Snow Friends by M. Christina Butler, illustrated by Tina Macnaughton.

5 Easy Activities for Your Family to Practice the Art of Giving

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By Lee Scott

Contributing Writer and Goddard School Educational Advisory Board Member

Sharing and giving are an important part of learning, and the holiday season is the perfect opportunity to help your children develop these important skills.

Gift-giving creates a happy feeling not just for the receiver but also for the giver. Children are in fact happier when they give back. Researchers at the University of British Columbia* interacted with children using puppets, which would make ‘YUMM’ noises when given treats. The results indicated that children were happier when giving the treats away than when receiving treats for themselves.

Here are five easy activities for your family to practice the art of giving:

  1. Give a Gift That Keeps on Giving – Make a “Giving Book” with your children. Think of five things they would enjoy doing for someone at home or for a neighbor or a relative. Write or draw the things on three-by-five index cards, decorate the cards and staple them together. Present the “Giving Book” to the relative. This is a gift that keeps on giving and extends the fun beyond the holidays. It also gives your children confidence in the things can they do for someone else.
  1. Build a Plan for Giving – Ask your children how they would like to give back. You may be surprised at what they come up with. Implementing their ideas will help build their confidence and commitment to the activity. Decide together on how to accomplish their ideas.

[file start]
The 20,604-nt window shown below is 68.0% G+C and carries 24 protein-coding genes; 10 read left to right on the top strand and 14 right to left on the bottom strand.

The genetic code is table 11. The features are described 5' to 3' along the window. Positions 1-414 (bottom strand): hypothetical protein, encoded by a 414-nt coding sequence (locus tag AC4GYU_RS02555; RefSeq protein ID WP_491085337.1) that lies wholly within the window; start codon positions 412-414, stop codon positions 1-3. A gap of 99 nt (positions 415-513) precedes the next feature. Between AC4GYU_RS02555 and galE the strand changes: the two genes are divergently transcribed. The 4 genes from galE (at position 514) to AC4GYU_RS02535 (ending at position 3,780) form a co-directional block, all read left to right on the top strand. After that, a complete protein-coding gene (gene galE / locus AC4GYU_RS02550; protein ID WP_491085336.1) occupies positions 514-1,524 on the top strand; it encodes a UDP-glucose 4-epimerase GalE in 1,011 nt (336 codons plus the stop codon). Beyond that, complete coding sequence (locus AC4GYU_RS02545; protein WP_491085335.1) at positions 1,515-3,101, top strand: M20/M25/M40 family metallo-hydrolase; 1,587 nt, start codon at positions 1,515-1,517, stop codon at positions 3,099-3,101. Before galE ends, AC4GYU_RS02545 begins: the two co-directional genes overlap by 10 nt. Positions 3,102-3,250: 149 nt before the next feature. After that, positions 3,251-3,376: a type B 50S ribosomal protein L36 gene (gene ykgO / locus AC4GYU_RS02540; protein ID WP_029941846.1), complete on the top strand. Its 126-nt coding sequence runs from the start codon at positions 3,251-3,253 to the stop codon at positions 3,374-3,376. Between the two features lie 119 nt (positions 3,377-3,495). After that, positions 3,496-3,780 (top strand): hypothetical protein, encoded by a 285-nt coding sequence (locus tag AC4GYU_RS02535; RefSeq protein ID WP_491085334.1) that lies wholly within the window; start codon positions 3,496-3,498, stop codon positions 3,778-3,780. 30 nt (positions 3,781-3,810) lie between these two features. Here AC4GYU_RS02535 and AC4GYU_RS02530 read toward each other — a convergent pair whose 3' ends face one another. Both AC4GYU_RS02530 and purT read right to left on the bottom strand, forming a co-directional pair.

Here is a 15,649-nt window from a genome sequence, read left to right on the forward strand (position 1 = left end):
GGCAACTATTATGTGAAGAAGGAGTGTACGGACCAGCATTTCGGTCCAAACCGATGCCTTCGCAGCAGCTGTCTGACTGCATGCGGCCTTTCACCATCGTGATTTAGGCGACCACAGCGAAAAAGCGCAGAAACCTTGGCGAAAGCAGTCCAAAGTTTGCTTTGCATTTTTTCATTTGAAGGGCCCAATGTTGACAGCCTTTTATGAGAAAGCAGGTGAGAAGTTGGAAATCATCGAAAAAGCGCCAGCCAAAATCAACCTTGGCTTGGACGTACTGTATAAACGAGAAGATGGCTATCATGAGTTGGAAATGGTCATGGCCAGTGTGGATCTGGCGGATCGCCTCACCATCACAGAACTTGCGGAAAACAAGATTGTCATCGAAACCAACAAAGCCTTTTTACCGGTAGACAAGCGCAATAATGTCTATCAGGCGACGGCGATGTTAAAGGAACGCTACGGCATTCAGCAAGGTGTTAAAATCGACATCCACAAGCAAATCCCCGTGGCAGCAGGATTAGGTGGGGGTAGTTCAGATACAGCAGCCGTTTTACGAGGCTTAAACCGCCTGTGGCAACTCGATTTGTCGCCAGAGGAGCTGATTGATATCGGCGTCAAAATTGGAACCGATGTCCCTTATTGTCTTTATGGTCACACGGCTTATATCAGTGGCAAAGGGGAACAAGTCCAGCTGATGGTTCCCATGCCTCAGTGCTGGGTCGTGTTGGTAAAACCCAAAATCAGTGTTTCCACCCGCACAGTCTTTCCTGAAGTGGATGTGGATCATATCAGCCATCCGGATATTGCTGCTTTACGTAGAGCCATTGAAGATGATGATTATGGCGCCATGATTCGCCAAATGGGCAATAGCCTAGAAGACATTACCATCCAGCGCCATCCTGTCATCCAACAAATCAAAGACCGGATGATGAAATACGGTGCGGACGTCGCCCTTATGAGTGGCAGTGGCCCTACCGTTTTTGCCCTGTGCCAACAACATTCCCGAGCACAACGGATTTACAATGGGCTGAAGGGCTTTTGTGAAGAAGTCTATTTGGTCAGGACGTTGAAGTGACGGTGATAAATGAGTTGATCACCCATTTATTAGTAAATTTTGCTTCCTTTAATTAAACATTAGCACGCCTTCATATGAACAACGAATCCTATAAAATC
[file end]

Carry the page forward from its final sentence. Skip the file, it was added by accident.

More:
1. No Money Needed – It is important to have children experience how to give beyond buying a gift. Donating time and effort is just as important. This will help your children in daily interactions with others. Many foundations have projects that are designed just for kids. Your children could make artwork for a local children’s hospital or help plant trees for a nature reserve. Whatever your child’s passion is, connect it to giving back.
  1. Donate Your Joy – Ask your children to select gently used clothes, toys and other things around their room that they could donate to others. You can choose the charity together. Take your children with you to donate the goods so they can see where they will go. Talk about who might receive them.
  1. Checking In about Feelings After your children spend time giving back, ask them how they feel. Most likely they will have a positive response and want to do it again. Conversations about giving help young children make the connection of that good feeling to giving back.

*Aknin, L. B., Hamlin, J. K. & Dunn, E. W. (2012, June 14). Giving leads to happiness in young children. PLOS ONE 7(6). https://doi.org/10.1371/journal.pone.0039211